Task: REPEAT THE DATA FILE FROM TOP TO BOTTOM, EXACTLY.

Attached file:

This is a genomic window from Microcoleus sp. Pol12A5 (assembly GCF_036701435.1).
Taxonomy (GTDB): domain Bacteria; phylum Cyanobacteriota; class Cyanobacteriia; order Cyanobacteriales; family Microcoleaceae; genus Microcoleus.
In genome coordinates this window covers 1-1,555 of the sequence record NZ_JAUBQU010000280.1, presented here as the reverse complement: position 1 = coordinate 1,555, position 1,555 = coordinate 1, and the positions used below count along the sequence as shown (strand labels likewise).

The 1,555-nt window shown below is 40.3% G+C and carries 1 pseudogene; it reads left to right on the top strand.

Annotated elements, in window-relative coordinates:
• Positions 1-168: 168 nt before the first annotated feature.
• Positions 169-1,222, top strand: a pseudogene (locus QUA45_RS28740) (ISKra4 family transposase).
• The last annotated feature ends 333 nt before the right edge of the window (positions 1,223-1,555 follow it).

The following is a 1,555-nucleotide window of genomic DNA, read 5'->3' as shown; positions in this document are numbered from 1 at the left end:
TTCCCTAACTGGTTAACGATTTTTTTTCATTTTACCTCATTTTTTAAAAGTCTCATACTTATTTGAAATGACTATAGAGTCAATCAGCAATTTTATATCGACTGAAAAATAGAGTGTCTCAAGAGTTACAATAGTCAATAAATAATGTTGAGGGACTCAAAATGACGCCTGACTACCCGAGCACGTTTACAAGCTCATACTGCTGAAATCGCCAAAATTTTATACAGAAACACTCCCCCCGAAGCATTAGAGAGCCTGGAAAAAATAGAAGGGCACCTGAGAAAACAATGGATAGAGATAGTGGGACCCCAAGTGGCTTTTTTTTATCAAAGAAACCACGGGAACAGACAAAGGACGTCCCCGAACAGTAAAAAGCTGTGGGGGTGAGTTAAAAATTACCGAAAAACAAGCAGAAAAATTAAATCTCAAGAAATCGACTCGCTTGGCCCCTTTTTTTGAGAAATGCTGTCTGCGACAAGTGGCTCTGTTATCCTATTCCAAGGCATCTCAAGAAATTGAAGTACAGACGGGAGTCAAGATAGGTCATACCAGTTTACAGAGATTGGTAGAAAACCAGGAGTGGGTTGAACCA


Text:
This is a genomic window from Microcoleus sp. Pol12A5 (assembly GCF_036701435.1).
Taxonomy (GTDB): domain Bacteria; phylum Cyanobacteriota; class Cyanobacteriia; order Cyanobacteriales; family Microcoleaceae; genus Microcoleus.
In genome coordinates this window covers 1-1,555 of the sequence record NZ_JAUBQU010000280.1, presented here as the reverse complement: position 1 = coordinate 1,555, position 1,555 = coordinate 1, and the positions used below count along the sequence as shown (strand labels likewise).

The 1,555-nt window shown below is 40.3% G+C and carries 1 pseudogene; it reads left to right on the top strand.

Annotated elements, in window-relative coordinates:
• Positions 1-168: 168 nt before the first annotated feature.
• Positions 169-1,222, top strand: a pseudogene (locus QUA45_RS28740) (ISKra4 family transposase).
• The last annotated feature ends 333 nt before the right edge of the window (positions 1,223-1,555 follow it).

The following is a 1,555-nucleotide window of genomic DNA, read 5'->3' as shown; positions in this document are numbered from 1 at the left end:
TTCCCTAACTGGTTAACGATTTTTTTTCATTTTACCTCATTTTTTAAAAGTCTCATACTTATTTGAAATGACTATAGAGTCAATCAGCAATTTTATATCGACTGAAAAATAGAGTGTCTCAAGAGTTACAATAGTCAATAAATAATGTTGAGGGACTCAAAATGACGCCTGACTACCCGAGCACGTTTACAAGCTCATACTGCTGAAATCGCCAAAATTTTATACAGAAACACTCCCCCCGAAGCATTAGAGAGCCTGGAAAAAATAGAAGGGCACCTGAGAAAACAATGGATAGAGATAGTGGGACCCCAAGTGGCTTTTTTTTATCAAAGAAACCACGGGAACAGACAAAGGACGTCCCCGAACAGTAAAAAGCTGTGGGGGTGAGTTAAAAATTACCGAAAAACAAGCAGAAAAATTAAATCTCAAGAAATCGACTCGCTTGGCCCCTTTTTTTGAGAAATGCTGTCTGCGACAAGTGGCTCTGTTATCCTATTCCAAGGCATCTCAAGAAATTGAAGTACAGACGGGAGTCAAGATAGGTCATACCAGTTTACAGAGATTGGTAGAAAACCAGGAGTGGGTTGAACCA